The Wanganui Up-River Settlers Company was established in 1900. When it came into operations, it was a direct competitor with the Hattricks & Co. The company launched its flagship steamer, the PS Aotea in 1900, built by Yarrow & Co, London. Sadly by 1902, the company ceased to exist as it underwent liquidation. In the process, it had to sell the PS Aotea to Hattricks & Co. Hattricks did rename the Aotea as Waimarie. This means “Good Fortune” in Maori language. It was a paddle steamer, and remained largely so.
Just like many other boats, the Waimarie also fell out of shape. As such, it registered declining use overtime. The boat experienced a number of faults – notable amongst which was its boiler wearing out. This led to it being taken out of service in 1949. We have to note that the Waimarie had quite a long “career” before this happened, especially when compared to other boats then.
It was moored at the Hattricks Wharf, and was largely unused and therefore, abandoned. Gradually water filled the Waimarie, and in 1952, it eventually sank. The boat’s superstructure was removed while the rest of its remains were left to rot in the mud. Since then, there was no interest or activity regarding the Waimarie until much later in the century.
The early 1990s brought back renewed interest in the boat. In fact, in demonstration of the interests, an entire company, the Whanganui Riverboat Restoration & Navigation Trust, was established to see the restoration of the Waimarie to its former glory and make it into a potential tourist attraction, considering the history behind the boat. The company dug the boat out of the mud in 1993, and by 1999, it had been re-launched. The newly remodelled Waimarie was back in operation by 2001 with improved engineering capabilities.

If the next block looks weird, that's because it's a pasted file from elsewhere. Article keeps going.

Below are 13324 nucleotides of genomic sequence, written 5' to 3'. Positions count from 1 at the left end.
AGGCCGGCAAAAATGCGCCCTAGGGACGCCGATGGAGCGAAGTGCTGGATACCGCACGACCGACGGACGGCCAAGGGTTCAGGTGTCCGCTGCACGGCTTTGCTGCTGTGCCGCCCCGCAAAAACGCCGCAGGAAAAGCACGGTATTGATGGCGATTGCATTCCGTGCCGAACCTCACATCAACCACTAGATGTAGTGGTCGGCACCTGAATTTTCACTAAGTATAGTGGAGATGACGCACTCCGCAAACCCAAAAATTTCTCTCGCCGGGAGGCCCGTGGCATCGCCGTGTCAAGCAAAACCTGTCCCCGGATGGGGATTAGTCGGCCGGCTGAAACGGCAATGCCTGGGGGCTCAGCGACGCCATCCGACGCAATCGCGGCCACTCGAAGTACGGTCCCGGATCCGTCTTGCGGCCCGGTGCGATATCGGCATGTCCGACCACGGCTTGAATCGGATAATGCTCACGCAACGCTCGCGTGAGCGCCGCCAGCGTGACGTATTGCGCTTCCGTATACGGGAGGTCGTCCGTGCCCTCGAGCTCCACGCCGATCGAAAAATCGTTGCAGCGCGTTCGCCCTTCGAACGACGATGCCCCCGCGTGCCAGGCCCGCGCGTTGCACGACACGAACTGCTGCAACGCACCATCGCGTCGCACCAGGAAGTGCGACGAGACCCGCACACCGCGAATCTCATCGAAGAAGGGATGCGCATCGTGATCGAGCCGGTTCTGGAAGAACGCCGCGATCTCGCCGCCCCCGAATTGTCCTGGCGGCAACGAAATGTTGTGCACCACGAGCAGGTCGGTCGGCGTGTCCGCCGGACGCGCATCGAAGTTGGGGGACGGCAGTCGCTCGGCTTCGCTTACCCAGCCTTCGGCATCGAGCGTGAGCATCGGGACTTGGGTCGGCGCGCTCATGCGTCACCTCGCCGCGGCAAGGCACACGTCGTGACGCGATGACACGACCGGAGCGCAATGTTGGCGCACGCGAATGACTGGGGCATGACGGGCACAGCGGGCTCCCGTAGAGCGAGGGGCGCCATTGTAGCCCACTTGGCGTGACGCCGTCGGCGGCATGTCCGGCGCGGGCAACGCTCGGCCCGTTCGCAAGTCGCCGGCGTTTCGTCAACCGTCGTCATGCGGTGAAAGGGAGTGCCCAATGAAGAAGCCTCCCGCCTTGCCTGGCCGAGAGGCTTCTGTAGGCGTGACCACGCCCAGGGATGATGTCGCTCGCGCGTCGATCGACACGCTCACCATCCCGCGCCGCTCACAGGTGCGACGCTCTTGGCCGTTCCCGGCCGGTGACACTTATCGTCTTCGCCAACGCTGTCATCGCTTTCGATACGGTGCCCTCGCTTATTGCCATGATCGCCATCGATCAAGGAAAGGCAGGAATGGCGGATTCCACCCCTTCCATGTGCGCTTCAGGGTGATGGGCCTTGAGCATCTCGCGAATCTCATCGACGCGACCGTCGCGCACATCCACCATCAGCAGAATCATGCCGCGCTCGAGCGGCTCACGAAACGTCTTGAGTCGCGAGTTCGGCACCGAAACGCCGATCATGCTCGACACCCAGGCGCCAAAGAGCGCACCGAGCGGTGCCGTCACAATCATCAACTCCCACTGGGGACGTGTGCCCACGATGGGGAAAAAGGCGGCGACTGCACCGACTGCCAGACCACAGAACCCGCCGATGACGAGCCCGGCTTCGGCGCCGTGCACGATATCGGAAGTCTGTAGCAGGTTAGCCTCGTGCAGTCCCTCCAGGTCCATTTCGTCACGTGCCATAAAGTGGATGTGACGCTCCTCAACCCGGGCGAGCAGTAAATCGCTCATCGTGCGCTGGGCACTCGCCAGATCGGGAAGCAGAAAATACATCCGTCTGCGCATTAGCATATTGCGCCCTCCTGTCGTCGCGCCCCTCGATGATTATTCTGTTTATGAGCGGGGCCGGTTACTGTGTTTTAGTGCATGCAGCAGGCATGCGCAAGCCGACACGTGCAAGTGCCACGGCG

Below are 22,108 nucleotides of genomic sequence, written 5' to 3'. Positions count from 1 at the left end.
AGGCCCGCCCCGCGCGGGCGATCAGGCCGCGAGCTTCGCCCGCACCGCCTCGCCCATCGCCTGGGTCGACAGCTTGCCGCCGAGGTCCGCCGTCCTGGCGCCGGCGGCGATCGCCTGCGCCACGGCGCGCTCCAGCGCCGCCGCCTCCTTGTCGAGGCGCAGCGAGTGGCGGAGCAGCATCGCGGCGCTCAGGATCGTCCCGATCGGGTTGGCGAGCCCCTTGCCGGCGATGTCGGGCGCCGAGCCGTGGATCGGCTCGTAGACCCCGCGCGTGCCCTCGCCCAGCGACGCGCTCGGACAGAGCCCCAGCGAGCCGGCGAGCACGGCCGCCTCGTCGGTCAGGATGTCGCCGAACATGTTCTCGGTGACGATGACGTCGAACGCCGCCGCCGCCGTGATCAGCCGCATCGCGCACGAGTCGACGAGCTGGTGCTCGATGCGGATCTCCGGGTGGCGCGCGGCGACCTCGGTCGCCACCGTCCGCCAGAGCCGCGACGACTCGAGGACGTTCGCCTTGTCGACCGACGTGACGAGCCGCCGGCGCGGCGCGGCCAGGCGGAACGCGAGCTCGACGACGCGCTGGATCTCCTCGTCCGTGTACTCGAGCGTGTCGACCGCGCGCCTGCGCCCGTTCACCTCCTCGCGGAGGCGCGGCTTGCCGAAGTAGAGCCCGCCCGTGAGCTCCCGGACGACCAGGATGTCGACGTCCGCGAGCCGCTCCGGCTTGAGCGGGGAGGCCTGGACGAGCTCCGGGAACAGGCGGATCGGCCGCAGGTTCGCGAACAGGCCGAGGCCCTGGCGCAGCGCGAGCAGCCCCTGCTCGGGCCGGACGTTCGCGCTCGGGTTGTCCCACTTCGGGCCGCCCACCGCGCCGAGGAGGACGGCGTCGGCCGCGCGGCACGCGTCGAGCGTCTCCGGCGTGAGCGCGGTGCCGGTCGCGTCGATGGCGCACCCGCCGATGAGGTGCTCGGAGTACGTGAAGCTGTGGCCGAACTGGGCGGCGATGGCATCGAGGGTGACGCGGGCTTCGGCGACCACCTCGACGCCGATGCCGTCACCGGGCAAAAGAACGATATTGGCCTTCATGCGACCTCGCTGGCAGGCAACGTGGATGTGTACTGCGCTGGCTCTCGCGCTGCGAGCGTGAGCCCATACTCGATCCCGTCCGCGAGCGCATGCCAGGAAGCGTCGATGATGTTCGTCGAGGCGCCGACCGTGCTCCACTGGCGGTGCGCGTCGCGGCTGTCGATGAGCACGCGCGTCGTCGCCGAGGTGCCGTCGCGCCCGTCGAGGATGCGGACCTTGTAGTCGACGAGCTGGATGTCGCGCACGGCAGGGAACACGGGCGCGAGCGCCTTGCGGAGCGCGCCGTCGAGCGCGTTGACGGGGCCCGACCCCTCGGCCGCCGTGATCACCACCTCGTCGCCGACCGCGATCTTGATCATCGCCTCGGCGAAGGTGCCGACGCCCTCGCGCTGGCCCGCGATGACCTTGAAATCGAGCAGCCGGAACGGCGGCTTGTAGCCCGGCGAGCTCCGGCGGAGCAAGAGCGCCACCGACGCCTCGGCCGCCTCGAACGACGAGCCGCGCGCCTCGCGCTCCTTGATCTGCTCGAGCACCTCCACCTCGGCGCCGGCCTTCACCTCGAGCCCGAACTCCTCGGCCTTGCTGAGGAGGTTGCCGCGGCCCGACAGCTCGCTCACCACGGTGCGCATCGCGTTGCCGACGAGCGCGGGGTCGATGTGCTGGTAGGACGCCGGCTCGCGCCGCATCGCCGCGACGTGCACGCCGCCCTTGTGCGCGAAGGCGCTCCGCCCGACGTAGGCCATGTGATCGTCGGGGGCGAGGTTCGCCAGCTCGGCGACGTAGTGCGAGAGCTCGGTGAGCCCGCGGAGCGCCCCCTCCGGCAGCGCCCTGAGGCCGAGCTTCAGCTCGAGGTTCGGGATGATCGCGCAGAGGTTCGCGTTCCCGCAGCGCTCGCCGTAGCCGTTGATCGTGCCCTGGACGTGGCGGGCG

The Waimarie could best be described as a “super-boat” as at the time of production. A lot of thought was put into making the ship large, strong and above all, durable.
For one, it was magnanimous in size. The length at production measured a whopping 100ft, bordered by an incredible beam measuring 16ft. At the time, these specifications could make it pass for an incredibly large boat. The size was not everything there was to the Waimarie. There was also strength. The boat weighed an astonishing 91 gross tons as at the time of production.
Furthermore, the Waimarie is quite durable for a large boat. For one, it was left unused for a long period of time; even more, it sank. It was expected that it would have undergone major deterioration beyond restoration during these times, but that is not the case. A good number of the original materials that could be salvaged made their way into the new Waimarie.